By Jerry Hopkins
It was one of those great moments in music that you don't recognise as such until a long while later.
In 1963 I was working as a talent coordinator for Steve Allen's nightly TV variety show in Hollywood. My job was to find someone unusual for him to interact with every night. Allen called me his "vice president in charge of left-fielders". Others used the phrase "kook-booker". Some of the acts I introduced were merely unusual, and all Steve had to do was ad lib. Thus I brought a genuine flea circus out of retirement and on another night an octogenarian used his long white beard to pull three automobiles up the street in front of the TV studio.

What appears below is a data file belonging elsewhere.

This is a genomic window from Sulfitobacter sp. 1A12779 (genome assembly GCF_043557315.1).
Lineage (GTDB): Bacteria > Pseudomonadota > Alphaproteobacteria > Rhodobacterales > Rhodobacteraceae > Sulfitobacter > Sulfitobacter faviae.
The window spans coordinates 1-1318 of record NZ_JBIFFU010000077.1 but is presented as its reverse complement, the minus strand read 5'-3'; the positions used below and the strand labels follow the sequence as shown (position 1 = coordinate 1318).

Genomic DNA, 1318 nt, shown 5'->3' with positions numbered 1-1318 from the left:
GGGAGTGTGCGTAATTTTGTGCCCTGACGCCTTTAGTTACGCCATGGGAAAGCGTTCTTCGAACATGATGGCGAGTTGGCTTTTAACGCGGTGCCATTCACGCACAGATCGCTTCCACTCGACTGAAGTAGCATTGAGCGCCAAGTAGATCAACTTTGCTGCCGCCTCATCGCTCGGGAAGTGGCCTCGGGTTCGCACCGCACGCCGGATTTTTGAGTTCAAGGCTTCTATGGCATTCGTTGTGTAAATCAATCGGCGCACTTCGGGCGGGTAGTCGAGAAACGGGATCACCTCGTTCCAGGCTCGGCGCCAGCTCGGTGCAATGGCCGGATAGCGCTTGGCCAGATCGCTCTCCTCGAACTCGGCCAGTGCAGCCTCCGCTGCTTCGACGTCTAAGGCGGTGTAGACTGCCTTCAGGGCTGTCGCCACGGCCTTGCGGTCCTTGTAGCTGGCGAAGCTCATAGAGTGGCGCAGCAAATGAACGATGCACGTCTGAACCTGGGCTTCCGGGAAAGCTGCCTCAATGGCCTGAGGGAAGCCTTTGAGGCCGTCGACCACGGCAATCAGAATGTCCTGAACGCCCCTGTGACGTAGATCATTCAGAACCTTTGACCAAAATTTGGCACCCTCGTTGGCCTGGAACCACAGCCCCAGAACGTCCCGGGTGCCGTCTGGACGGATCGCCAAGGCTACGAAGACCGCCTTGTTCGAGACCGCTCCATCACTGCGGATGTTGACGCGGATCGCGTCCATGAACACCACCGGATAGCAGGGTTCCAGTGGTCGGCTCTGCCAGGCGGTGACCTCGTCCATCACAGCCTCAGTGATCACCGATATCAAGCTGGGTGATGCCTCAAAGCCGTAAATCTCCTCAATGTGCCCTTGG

Other guests demanded more interaction from the host. Someone would 'teach' Allen how to do something, such as walk a tightrope or eat fire; alternatively the comedian might receive a massage with a vacuum cleaner type device that was supposed to reduce fat and tone muscles, or get tattooed.
The rules for my job were simple. Get someone who was genuinely eccentric or who did something at least a little strange or out of the ordinary, but never make fun of them – the idea was to have fun with them. And no fakes, frauds, no bogus acts looking for exposure and willing to do anything to get it, no put-ons or send-ups, no cons. Because, Allen assured me, they never, ever worked, and they embarrassed everyone.
Only once did I ignore his advice. and that was when got a call from a young man who identified himself as Frank Zappa. He said he wanted to teach Steve how to "blow bicycle".